PRESS RELEASE: 12 December 2011
Issued by: Abahlali baseMjondolo Movement of SA
Socio-Economic Rights Institute of South Africa (SERI)
UMNGENI MUNICIPALITY ORDERED TO PROVIDE HOUSING TO RESIDENTS OF TUMBLEWEED INFORMAL SETTLEMENT
Council and residents agree on relocation plans
The Pietermaritzburg High Court today ordered uMngeni Municipality to provide land, water, sanitation and temporary housing to 47 families living in the Tumbleweed informal settlement near Howick, KwaZulu-Natal. The order was granted by agreement between the residents and the municipality after the municipality applied to evict the residents to make way for a new school.
The residents are to be provided land, shelter and services by 22 December 2011, with a target date of 6 January 2012 for their relocation. The deal was negotiated after the Abahlali baseMjondolo Movement of South Africa and the Socio-Economic Rights Institute (SERI) stepped in to represent the residents. Both organisations have welcomed today’s order.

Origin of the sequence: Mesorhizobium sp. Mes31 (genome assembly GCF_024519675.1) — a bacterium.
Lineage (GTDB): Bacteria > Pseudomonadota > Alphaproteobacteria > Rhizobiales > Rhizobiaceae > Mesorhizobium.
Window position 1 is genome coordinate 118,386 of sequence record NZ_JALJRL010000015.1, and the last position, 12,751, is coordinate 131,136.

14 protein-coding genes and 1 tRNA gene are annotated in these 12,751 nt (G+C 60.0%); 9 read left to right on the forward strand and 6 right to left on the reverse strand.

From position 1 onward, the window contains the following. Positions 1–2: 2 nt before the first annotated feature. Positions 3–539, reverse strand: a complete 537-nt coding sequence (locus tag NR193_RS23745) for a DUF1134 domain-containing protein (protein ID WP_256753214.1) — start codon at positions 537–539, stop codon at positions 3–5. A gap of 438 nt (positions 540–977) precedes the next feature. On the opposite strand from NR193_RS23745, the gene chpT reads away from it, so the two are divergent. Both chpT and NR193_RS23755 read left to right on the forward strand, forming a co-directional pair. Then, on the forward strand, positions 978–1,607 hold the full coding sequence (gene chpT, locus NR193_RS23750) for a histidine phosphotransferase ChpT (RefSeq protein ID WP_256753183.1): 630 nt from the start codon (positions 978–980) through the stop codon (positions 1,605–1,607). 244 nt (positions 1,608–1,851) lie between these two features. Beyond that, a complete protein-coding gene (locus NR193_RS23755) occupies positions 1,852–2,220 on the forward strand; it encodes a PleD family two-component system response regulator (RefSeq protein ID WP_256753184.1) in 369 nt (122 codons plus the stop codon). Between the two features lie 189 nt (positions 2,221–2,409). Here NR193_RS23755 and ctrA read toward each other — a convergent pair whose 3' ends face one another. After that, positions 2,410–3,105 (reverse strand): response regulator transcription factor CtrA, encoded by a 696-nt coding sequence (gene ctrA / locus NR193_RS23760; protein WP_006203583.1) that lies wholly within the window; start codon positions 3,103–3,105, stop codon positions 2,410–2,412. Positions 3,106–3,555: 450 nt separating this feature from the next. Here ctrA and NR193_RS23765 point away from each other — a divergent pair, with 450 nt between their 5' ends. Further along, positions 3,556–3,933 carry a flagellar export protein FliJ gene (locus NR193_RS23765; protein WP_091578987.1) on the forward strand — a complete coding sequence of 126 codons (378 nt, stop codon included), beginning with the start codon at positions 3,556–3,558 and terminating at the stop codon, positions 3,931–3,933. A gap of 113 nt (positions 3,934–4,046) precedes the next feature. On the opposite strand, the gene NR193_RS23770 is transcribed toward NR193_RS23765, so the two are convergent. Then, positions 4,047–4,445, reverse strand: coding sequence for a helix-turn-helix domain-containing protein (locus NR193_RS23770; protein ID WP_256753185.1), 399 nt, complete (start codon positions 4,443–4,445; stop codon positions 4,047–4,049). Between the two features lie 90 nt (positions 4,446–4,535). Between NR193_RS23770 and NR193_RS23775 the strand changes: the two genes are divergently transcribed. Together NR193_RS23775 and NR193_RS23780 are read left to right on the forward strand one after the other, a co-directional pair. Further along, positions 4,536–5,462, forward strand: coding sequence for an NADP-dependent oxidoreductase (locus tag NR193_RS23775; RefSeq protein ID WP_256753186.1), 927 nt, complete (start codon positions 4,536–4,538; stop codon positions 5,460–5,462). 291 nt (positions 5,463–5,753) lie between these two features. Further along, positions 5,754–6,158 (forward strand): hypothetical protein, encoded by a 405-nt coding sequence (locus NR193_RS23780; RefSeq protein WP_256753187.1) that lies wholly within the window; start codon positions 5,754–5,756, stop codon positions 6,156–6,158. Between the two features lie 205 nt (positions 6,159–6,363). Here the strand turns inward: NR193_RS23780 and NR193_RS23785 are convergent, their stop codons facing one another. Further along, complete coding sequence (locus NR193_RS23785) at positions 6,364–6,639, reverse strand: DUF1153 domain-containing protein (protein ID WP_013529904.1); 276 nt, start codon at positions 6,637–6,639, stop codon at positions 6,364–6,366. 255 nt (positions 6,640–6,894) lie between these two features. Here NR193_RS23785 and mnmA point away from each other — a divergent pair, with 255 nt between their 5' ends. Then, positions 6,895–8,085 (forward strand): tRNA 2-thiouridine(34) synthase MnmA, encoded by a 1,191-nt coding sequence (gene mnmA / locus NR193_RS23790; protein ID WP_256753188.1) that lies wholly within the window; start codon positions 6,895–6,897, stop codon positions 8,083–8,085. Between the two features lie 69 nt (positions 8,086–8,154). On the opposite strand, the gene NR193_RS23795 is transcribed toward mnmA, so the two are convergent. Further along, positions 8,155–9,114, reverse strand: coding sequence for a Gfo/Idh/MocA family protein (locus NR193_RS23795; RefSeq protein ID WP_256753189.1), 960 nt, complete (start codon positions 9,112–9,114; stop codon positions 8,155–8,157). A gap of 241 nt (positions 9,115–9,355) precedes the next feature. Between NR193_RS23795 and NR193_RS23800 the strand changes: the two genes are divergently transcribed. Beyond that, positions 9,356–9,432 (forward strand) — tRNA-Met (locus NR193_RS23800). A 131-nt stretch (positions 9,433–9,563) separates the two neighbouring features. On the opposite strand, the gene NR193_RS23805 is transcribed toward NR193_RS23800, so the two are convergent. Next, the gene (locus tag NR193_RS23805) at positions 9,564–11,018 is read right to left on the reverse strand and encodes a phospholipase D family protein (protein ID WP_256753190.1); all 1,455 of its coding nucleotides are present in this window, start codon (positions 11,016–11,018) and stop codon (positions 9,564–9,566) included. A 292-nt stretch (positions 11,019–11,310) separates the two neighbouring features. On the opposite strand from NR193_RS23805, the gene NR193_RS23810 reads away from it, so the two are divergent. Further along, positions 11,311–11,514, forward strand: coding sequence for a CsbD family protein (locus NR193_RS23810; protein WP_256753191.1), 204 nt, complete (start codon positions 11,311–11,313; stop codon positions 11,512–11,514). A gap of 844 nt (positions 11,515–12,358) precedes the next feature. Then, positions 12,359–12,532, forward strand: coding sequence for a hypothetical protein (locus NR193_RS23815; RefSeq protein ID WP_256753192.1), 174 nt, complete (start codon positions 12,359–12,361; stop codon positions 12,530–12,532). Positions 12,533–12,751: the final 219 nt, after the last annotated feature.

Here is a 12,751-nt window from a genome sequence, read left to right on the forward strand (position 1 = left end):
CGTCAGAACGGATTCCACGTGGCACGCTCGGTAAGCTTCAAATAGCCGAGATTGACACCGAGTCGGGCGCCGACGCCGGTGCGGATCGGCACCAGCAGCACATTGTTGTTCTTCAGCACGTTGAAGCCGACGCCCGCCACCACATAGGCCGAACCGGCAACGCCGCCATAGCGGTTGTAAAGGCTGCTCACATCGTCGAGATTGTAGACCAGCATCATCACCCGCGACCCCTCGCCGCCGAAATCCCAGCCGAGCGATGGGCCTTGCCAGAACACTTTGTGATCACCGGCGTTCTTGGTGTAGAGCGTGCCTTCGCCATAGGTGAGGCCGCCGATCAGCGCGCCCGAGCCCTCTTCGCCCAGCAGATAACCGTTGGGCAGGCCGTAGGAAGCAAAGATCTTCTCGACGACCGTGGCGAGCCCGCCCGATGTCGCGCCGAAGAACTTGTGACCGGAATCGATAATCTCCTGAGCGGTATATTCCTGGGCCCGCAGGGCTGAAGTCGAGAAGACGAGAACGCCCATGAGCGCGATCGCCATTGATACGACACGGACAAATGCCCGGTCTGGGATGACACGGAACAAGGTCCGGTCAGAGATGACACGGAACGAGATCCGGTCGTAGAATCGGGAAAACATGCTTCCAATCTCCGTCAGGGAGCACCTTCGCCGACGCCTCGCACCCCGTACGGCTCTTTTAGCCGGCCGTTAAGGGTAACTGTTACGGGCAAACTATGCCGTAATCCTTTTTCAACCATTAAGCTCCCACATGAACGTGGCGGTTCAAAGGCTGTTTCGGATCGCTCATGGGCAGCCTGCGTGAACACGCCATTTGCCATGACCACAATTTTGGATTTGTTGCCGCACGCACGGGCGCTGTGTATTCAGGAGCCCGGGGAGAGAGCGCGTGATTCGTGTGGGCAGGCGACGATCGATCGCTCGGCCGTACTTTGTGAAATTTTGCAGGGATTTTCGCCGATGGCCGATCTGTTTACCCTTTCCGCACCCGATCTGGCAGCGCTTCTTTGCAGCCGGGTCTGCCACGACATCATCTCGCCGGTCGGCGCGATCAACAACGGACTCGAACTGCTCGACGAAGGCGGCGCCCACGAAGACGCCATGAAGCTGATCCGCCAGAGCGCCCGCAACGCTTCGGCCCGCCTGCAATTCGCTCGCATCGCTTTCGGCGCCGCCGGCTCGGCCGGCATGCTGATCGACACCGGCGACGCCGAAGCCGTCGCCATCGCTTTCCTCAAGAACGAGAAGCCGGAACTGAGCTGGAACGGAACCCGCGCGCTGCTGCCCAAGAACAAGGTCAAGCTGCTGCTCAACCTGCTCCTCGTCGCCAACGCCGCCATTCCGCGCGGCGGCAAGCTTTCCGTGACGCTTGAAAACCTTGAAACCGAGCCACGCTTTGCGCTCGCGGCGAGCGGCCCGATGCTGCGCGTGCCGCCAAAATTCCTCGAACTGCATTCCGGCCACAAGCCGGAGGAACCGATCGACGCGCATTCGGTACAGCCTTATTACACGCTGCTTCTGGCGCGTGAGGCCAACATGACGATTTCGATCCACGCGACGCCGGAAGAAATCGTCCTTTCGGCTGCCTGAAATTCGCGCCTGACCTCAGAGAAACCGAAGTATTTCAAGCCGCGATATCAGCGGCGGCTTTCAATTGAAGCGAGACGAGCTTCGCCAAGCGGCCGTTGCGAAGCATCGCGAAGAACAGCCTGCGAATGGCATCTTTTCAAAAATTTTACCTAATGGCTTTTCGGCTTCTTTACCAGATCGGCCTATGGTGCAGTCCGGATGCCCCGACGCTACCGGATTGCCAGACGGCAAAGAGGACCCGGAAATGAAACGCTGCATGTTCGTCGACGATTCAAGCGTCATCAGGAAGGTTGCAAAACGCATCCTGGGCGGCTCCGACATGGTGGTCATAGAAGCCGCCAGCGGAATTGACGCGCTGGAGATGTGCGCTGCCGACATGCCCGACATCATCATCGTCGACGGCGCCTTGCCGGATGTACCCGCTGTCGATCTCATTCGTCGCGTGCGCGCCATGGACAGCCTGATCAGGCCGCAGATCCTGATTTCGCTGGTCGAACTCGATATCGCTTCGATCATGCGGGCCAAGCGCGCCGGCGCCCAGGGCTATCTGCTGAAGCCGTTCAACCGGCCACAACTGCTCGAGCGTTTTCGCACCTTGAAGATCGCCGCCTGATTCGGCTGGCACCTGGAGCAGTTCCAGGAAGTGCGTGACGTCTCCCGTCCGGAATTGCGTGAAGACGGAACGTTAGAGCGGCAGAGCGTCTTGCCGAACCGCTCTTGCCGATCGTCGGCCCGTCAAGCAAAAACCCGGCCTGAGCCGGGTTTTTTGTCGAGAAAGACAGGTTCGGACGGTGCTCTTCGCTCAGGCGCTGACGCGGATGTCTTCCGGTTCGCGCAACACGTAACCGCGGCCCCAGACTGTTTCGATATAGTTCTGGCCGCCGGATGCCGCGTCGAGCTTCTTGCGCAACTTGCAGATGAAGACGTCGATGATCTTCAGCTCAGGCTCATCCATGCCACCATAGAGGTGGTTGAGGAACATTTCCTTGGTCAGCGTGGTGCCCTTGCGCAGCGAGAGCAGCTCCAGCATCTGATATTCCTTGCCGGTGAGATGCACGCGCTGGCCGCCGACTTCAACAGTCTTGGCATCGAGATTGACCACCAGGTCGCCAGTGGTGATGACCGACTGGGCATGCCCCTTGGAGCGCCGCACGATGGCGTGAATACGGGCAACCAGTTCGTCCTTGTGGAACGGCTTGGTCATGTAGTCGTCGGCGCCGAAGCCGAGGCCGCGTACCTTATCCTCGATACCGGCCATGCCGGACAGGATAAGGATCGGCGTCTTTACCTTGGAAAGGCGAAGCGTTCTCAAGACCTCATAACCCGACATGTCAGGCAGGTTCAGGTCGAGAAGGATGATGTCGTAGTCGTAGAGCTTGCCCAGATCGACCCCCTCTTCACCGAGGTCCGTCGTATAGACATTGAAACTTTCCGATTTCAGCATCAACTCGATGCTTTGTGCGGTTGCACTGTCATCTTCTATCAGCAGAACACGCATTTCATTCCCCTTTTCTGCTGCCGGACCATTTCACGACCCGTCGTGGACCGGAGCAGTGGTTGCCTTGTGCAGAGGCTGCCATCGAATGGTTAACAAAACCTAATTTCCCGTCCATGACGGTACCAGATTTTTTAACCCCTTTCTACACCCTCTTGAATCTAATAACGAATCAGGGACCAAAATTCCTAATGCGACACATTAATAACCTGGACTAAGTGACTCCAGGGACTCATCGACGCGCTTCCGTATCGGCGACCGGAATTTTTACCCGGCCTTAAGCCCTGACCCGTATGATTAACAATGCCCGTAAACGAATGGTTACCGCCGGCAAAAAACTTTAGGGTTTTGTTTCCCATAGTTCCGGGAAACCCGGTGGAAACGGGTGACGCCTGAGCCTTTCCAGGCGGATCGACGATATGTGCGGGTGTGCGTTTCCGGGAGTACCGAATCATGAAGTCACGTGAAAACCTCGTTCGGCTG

Teboho Mosikili, attorney for the residents, said "this is a great result for our clients, who would have been rendered homeless if evicted by the municipality. We are pleased that the municipality, after some initial difficulties, responded reasonably to our clients' needs. Our clients will now be permitted to live in peace and dignity.”
S'bu Zikode, former President of Abahlali baseMjondolo, which has been working with the Tumbleweed community for three years, said “we congratulate Abahlali in Tumbleweed for standing firm against the forced eviction, and we also wish to thank uMngeni Municipality for their cooperation in making sure that no one will be rendered homeless in the relocation. We wish that other municipalities, especially metros like eThekwini, can follow the example of UMngeni. If small, rural municipalities can respect and fulfil poor people's rights to housing and engage so successfully with shackdwellers, there is no excuse for metros.”
Bandile Mdlalose, Secretary General of Abahlali baseMjondolo, said “it is positive that these kinds of negotiated agreements can be made outside of court, but we are grateful that courts can be used to advance the struggles of the poor to secure our socio-economic rights in this country.”
SERI's director of litigation, Stuart Wilson, appeared for the residents in court. He was instructed by the SERI Law Clinic and Trudie Nichols Attorneys in Durban.
Read more about the case and find the court order here.
– Teboho Mosikili, attorney at SERI: firstname.lastname@example.org / 072 248 2199
– S’bu Zikode, former President of Abahlali baseMjondolo: 083 547 0474
– Bandile Mdlalose, Secretary-General of Abahlali baseMjondolo: 071 424 2815